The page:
GLOBALHealthPR and its India partner ‘MediaMedic Communications’ have announced their official support for World Hepatitis Day, July 28, 2016, joining a plethora of organisations fighting to eliminate hepatitis.
World Hepatitis Day unites people from all walks of life to raise awareness of the substantial global burden of viral hepatitis and to provoke real change in disease prevention, testing and treatment options.
The theme for this year’s World Hepatitis Day is ‘Elimination’. In May 2016, World Health Organization (WHO) member States that attended the World Health Assembly, Geneva, Switzerland, committed to eliminating viral hepatitis by 2030.
The WHO Global Health Sector Strategy (2016-2021) on viral hepatitis aims to reduce the annual death rate from chronic hepatitis from 1.4 million to less than 0.5 million by 2030.
World Hepatitis Day (July 28, 2016) provides an important reminder for families and communities to talk about viral hepatitis and ensure we turn the tide on Hepatitis and hepatitis.
According to Raquel Peck, CEO of the World Hepatitis Alliance, London, UK, “We are at a turning point for viral hepatitis. We have the tools, we have the commitment and what we need now is action.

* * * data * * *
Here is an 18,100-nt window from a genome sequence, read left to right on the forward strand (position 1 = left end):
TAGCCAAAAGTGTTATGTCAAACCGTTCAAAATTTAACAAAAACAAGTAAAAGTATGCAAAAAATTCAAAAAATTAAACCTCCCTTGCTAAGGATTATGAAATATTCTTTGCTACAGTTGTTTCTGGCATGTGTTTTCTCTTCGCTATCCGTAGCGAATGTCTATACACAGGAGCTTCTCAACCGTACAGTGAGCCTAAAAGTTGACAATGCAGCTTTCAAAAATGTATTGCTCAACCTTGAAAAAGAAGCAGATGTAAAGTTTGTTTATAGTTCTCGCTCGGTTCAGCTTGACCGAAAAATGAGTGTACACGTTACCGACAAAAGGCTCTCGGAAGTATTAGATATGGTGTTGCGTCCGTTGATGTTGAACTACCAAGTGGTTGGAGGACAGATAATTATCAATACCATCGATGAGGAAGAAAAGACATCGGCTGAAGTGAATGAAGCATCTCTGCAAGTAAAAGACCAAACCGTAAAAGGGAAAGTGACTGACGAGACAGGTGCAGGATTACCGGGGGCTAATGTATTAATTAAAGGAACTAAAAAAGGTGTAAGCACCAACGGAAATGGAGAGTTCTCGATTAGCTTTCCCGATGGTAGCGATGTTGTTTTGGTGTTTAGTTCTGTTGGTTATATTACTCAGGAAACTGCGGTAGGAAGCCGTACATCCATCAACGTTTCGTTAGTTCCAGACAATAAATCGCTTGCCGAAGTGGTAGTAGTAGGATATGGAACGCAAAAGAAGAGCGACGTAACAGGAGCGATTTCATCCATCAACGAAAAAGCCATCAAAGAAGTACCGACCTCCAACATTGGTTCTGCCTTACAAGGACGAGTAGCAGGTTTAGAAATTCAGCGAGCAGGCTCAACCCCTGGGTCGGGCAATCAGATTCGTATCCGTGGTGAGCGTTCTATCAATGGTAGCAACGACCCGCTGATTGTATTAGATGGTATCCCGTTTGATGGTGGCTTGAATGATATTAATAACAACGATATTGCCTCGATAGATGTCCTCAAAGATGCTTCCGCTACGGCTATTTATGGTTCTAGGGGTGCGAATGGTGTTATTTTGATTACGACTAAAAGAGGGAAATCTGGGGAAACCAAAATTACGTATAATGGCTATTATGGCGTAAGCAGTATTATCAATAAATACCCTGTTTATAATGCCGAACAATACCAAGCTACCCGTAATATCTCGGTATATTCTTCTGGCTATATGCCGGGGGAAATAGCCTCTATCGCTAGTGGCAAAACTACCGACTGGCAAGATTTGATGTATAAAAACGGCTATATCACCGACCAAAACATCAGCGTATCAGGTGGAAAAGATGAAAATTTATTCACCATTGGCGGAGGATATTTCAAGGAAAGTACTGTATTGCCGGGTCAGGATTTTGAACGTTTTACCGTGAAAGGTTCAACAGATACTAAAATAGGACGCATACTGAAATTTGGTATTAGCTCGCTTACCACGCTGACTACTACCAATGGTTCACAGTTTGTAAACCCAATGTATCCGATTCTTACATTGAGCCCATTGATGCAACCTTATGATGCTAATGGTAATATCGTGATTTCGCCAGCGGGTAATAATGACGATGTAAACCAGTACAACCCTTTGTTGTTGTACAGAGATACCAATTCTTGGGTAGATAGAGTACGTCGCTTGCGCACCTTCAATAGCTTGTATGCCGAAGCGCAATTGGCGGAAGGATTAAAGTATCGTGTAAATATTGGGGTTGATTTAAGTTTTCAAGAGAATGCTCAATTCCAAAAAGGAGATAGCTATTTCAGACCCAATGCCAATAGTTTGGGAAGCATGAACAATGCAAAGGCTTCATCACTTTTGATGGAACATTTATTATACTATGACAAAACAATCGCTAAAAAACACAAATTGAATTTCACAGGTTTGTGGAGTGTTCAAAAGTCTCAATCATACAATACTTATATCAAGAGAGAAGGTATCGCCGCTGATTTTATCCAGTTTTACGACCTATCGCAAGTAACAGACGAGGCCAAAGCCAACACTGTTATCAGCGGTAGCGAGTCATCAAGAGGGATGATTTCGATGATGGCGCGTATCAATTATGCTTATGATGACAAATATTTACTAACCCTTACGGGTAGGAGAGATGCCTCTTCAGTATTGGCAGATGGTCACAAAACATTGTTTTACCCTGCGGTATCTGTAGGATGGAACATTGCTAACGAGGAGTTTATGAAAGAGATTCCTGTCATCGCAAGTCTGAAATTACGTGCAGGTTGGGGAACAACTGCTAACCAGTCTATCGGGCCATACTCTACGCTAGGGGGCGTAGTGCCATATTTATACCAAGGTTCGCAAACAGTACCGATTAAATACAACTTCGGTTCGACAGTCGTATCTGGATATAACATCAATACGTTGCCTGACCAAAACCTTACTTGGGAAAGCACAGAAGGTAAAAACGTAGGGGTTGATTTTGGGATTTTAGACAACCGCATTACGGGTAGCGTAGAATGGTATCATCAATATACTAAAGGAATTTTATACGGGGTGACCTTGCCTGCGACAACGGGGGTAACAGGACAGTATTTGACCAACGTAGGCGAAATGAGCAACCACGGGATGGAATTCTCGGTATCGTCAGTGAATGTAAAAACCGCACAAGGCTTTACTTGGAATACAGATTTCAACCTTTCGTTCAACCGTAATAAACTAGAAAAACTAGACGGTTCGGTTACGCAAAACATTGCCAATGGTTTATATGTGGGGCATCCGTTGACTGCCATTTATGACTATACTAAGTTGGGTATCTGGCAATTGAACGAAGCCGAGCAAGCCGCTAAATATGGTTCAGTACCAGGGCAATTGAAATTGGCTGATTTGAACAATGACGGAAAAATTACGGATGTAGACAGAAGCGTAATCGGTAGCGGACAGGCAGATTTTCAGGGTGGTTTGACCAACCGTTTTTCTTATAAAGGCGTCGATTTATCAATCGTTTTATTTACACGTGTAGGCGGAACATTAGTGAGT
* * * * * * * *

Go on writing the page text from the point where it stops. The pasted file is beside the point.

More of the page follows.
“We are asking all stakeholders to join us in celebrating the launch of NOhep on World Hepatitis Day, to help eliminate viral hepatitis – an illness that affects 400 million people worldwide.”
NOhep is a global World Hepatitis Alliance movement that aims to unite the hepatitis community and broader public to take action and call upon governments to ensure global commitments are met by 2030.
Vaccinate for NOhep. 300,000 cancer deaths a year can be prevented. Join NOhep for universal vaccination coverage.
Test for NOhep. 95 per cent of people living with viral hepatitis don’t know they are living with the disease. Join NOhep for increased testing among those at-risk.
Treat for NOhep. 4,000 people die each day, yet life-saving medicines exist. Join NOhep for greater access to life-saving treatments. Great strides have already been made, but so much more can be done to ensure 2016 is the beginning of the end of viral hepatitis.